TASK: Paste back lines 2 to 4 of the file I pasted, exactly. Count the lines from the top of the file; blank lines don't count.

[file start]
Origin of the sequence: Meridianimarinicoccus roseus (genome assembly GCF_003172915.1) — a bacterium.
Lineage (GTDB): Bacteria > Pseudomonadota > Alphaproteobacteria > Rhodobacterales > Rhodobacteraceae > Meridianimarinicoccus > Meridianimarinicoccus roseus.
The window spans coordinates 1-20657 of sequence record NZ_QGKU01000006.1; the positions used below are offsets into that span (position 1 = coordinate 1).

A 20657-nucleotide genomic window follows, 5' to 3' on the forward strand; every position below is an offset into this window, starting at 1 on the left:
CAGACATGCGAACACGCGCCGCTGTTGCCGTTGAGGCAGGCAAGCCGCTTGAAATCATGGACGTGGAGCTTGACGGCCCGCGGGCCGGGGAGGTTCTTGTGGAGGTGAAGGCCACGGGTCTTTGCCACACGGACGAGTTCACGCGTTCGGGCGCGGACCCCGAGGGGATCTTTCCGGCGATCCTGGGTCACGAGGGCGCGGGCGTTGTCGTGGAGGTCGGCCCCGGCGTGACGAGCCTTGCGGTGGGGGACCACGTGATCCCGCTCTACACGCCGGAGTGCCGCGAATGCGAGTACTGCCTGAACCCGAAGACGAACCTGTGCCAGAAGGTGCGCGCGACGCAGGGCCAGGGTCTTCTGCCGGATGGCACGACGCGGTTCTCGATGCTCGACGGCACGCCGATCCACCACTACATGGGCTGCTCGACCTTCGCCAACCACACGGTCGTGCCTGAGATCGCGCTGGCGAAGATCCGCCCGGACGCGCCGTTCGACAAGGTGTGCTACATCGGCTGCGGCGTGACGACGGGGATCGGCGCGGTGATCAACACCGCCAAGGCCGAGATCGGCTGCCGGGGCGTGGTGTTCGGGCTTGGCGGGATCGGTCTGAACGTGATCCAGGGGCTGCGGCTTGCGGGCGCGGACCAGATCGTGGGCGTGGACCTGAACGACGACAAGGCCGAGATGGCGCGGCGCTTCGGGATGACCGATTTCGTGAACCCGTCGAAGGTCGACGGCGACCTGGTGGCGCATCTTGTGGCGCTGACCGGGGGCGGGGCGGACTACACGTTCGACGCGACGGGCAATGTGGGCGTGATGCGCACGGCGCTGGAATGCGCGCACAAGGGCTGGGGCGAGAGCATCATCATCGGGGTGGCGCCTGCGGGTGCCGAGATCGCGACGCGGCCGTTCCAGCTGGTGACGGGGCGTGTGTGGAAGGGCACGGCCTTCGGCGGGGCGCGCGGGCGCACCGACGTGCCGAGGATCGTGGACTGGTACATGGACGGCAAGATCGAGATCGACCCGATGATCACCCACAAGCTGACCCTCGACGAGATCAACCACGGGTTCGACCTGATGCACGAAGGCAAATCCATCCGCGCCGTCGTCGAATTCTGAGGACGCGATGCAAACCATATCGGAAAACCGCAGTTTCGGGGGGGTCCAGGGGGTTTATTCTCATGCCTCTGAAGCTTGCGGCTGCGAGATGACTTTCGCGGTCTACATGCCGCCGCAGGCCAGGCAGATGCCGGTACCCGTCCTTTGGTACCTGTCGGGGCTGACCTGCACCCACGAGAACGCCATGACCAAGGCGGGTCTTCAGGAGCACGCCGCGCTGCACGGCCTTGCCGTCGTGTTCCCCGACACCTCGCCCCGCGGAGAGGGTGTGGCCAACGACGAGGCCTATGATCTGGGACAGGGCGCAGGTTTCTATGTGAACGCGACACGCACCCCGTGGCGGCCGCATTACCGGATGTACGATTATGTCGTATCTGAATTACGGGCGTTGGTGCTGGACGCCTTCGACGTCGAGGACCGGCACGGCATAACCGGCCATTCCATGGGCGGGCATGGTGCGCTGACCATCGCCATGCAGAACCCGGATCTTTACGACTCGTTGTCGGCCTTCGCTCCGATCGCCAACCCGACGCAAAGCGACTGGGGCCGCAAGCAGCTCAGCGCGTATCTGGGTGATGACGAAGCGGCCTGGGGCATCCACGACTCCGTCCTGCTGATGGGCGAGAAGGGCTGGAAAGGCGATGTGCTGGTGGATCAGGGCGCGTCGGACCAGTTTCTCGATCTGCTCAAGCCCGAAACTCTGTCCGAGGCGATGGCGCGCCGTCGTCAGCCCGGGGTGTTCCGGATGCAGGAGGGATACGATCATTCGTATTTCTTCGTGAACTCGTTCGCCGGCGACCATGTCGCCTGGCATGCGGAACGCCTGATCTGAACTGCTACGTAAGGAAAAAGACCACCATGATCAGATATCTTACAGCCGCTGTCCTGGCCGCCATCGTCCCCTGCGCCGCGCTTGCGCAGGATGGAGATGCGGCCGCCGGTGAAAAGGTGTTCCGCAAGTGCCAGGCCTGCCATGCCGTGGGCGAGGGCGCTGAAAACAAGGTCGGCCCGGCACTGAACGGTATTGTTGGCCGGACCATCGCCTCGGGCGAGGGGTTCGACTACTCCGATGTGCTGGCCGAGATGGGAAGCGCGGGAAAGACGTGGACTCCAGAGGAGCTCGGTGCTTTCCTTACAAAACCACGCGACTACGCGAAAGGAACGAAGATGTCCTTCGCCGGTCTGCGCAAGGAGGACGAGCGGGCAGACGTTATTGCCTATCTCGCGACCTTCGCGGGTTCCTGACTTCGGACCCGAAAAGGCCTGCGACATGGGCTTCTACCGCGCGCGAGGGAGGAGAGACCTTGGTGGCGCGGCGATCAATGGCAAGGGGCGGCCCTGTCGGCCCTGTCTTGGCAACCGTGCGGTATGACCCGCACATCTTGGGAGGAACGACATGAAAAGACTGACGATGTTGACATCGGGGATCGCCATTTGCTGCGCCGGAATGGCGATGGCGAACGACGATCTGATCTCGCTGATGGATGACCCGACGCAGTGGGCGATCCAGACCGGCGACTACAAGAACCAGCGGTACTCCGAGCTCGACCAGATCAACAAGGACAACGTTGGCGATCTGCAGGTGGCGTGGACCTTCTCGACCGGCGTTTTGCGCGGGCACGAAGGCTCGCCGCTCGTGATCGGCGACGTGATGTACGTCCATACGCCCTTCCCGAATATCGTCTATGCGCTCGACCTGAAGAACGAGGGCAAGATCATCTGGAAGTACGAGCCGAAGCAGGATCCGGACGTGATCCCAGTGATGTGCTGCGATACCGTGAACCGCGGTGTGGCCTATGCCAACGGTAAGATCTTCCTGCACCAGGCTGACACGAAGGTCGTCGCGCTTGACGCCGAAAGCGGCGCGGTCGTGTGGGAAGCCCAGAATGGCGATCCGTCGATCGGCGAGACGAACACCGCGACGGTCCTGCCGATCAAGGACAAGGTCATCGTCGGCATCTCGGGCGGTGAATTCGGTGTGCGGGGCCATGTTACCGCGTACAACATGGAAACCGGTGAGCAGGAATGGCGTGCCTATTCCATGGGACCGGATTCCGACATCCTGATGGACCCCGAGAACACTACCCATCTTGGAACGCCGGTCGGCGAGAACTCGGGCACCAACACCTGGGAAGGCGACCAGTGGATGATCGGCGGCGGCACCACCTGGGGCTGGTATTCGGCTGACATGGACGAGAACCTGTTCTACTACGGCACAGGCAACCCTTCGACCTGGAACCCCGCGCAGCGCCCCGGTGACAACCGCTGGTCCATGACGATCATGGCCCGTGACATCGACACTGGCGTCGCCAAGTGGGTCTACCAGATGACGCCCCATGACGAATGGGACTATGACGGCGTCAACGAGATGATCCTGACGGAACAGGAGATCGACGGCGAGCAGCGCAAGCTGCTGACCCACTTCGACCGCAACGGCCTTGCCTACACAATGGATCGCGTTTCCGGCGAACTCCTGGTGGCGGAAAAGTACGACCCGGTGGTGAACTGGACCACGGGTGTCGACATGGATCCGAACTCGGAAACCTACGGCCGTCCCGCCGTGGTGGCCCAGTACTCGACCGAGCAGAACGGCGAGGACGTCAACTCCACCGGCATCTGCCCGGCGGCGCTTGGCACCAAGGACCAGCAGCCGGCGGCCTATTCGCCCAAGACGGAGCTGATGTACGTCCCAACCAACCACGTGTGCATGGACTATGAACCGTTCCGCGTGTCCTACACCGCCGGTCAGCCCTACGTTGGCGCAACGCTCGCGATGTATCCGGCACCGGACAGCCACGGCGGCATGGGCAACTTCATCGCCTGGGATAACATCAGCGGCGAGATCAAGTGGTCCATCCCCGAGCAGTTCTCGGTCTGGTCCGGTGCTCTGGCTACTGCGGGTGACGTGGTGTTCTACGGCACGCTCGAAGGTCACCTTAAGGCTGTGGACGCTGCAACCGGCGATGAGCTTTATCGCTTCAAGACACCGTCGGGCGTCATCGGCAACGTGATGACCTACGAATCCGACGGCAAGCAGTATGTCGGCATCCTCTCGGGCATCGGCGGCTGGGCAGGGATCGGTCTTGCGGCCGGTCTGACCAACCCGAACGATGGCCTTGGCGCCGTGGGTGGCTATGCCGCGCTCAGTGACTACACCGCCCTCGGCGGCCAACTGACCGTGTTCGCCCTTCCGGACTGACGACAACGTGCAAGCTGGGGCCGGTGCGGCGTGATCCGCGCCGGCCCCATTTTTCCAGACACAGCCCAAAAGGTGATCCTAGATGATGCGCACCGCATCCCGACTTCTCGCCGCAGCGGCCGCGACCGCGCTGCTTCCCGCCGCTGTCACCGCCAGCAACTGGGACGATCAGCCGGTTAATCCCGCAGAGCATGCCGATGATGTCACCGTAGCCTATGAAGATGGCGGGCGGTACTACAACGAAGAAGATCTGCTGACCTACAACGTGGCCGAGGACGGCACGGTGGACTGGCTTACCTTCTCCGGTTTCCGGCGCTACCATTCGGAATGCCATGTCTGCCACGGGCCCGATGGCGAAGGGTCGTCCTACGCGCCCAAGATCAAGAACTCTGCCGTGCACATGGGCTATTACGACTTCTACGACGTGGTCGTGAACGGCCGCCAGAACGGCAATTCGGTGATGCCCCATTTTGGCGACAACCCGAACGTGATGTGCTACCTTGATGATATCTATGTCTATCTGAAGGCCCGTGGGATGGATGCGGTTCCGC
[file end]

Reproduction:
Lineage (GTDB): Bacteria > Pseudomonadota > Alphaproteobacteria > Rhodobacterales > Rhodobacteraceae > Meridianimarinicoccus > Meridianimarinicoccus roseus.
The window spans coordinates 1-20657 of sequence record NZ_QGKU01000006.1; the positions used below are offsets into that span (position 1 = coordinate 1).

A 20657-nucleotide genomic window follows, 5' to 3' on the forward strand; every position below is an offset into this window, starting at 1 on the left: